During this winter, my a.s.sociates and habits of life differing wholly from those of former years, I became what would now be considered "quite a dude." And having no income from business, and a limited one from Mr.

Keefer, with a fair future prospect, I took advantage of my good credit in town, and bought clothes, boots, shoes and furnis.h.i.+ng goods, and borrowed money occasionally from my friends, who never refused me.

Three months from the very day I began learning the alphabet, through the advice and recommendation of Mr. Witmer, I called on Wm. Kline, Jr., General Superintendent of Telegraph, and made application for an office.

He sent me to Whiting, Indiana, sixteen miles from Chicago, with instructions to take charge of the night office, at a salary of forty dollars per month.

On arriving there I found only a small station, and one family, with whom I was to take board, and who were living in an old abandoned water-tank.

The young man whom I relieved from night duty was promoted to day operator, and as he was thoroughly disgusted with the place he kept continually writing to the Superintendent's secretary, who was a friend of his, to get him a better office, which he did in just six weeks afterwards.

I was then promoted to his position, with no raise of salary, but which I gladly accepted.

There was plenty of duck hunting and frog catching among the settlers there, but they didn't seem to understand how to find a market for them.

I at once took advantage of this by getting a day off and a pa.s.s to Chicago, where I bargained with a commission merchant to handle all I could send him. I then returned to Whiting and arranged to have the settlers consign all their game to me, which I in turn consigned to the commission merchant. I had plenty of business and made money fast.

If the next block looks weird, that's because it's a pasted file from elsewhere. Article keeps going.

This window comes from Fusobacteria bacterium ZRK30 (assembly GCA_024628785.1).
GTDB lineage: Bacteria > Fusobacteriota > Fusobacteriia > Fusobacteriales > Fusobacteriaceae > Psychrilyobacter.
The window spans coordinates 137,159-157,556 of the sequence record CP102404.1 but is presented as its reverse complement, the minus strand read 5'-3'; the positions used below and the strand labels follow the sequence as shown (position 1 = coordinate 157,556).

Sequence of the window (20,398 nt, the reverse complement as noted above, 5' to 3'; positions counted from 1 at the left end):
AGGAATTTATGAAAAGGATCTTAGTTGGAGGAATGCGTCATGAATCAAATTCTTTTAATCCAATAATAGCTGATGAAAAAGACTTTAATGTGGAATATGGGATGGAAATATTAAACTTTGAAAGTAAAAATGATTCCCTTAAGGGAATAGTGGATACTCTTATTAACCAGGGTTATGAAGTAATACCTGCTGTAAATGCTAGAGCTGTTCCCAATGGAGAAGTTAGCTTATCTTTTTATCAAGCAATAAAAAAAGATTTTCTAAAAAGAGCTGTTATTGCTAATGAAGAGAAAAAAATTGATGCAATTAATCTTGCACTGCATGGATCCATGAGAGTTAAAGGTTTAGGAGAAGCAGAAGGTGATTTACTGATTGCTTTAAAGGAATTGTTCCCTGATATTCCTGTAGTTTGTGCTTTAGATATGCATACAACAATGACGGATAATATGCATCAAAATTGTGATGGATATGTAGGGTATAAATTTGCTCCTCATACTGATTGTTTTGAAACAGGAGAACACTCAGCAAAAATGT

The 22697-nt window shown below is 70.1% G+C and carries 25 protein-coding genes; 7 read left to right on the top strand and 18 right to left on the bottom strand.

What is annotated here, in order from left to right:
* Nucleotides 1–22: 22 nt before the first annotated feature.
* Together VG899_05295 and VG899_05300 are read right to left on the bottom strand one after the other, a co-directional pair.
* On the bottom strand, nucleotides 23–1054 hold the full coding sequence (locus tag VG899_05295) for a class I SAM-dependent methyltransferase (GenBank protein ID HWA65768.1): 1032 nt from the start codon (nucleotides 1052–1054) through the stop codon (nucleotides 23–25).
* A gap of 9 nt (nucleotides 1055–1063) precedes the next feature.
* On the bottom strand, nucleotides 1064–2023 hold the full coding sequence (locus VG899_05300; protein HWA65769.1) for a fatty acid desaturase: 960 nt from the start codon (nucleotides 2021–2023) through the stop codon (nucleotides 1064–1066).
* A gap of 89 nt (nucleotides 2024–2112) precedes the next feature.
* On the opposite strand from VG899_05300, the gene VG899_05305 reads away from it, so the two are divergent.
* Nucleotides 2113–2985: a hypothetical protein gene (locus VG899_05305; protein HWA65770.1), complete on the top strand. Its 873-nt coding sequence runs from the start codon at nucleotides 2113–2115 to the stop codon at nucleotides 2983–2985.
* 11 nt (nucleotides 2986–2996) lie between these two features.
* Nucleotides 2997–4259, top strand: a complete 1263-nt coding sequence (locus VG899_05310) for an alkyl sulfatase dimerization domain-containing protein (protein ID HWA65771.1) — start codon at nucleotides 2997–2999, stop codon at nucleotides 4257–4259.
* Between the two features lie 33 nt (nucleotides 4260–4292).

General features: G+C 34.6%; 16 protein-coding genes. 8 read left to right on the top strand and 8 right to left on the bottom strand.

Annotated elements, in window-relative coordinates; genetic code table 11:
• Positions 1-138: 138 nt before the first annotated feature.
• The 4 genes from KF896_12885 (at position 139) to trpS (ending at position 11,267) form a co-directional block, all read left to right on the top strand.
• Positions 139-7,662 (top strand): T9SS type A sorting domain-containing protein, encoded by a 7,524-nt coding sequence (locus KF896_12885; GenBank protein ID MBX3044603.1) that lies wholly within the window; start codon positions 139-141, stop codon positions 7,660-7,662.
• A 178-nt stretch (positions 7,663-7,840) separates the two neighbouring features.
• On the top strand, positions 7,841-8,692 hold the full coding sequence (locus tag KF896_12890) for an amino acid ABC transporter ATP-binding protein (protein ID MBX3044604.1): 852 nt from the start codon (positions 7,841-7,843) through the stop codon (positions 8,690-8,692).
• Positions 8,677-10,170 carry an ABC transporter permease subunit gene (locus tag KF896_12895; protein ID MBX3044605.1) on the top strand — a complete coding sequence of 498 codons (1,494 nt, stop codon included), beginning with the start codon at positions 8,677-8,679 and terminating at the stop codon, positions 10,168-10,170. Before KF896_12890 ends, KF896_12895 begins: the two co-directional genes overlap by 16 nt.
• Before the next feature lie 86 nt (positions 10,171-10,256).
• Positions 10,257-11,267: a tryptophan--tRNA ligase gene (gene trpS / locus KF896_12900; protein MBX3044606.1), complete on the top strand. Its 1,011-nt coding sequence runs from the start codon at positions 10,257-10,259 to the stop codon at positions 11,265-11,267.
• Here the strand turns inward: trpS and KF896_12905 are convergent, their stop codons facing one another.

One day the Division Superintendent happened to get off the train, as we were loading on a lot of frogs, when he asked me who was s.h.i.+pping from that point. I told him I was. He looked at me a moment and asked, in a gruff tone:

"Does this R. R. Co. pay you to buy frogs?"

I answered: "No, they pay my board to watch the station, and I buy and sell frogs to make my salary."

The conductor and other employees who heard our remarks laughed heartily, and the Superintendent returned to his car with a broad grin.

As soon as the frog and duck season was over I began urging Mr. Kline to give me a better paying office. I also wrote home expressing my dissatisfaction with the business, and my contempt for the small salary it paid, and closed by saying I could make more money swapping jackknives than I could telegraphing, and that I never would be able to pay my debts were I to continue at it.

My mother answered; saying, that if I threw up that position and came back home she would leave the country.

In a few days I was transferred from Whiting to Swanton, Ohio, with no raise of salary, but better facilities for spending what I did get.

I remained there until the following spring, and managed to spare about five dollars per month towards reducing my home liabilities, and tight squeezing at that.

While there I made frequent visits to Toledo, where Mr. Kline's office was located, and never failed to call on him or his secretary, with a request for a better position. One day I wanted to be extra operator, and another day I would insist upon being placed in the train dispatcher's office, and again thought I would like the general freight office, either of which was considered a fine position.

Finally the secretary asked, one day, how I would like to have Mr. Kline resign in my favor.

I told him I would like it first-rate if the salary was sufficient.

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About Twenty Years of Hus'ling Part 8 novel